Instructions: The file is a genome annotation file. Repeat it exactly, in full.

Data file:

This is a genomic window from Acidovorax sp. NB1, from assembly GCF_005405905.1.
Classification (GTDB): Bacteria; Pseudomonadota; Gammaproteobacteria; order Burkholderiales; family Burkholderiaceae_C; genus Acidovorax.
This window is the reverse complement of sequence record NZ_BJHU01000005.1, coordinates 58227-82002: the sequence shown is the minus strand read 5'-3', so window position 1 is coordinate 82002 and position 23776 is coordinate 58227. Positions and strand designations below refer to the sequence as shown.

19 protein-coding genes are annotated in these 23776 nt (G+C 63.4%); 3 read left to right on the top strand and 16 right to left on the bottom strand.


This is a genomic window from Acidovorax sp. NB1, from assembly GCF_005405905.1.
Classification (GTDB): Bacteria; Pseudomonadota; Gammaproteobacteria; order Burkholderiales; family Burkholderiaceae_C; genus Acidovorax.
This window is the reverse complement of sequence record NZ_BJHU01000005.1, coordinates 58227-82002: the sequence shown is the minus strand read 5'-3', so window position 1 is coordinate 82002 and position 23776 is coordinate 58227. Positions and strand designations below refer to the sequence as shown.

19 protein-coding genes are annotated in these 23776 nt (G+C 63.4%); 3 read left to right on the top strand and 16 right to left on the bottom strand.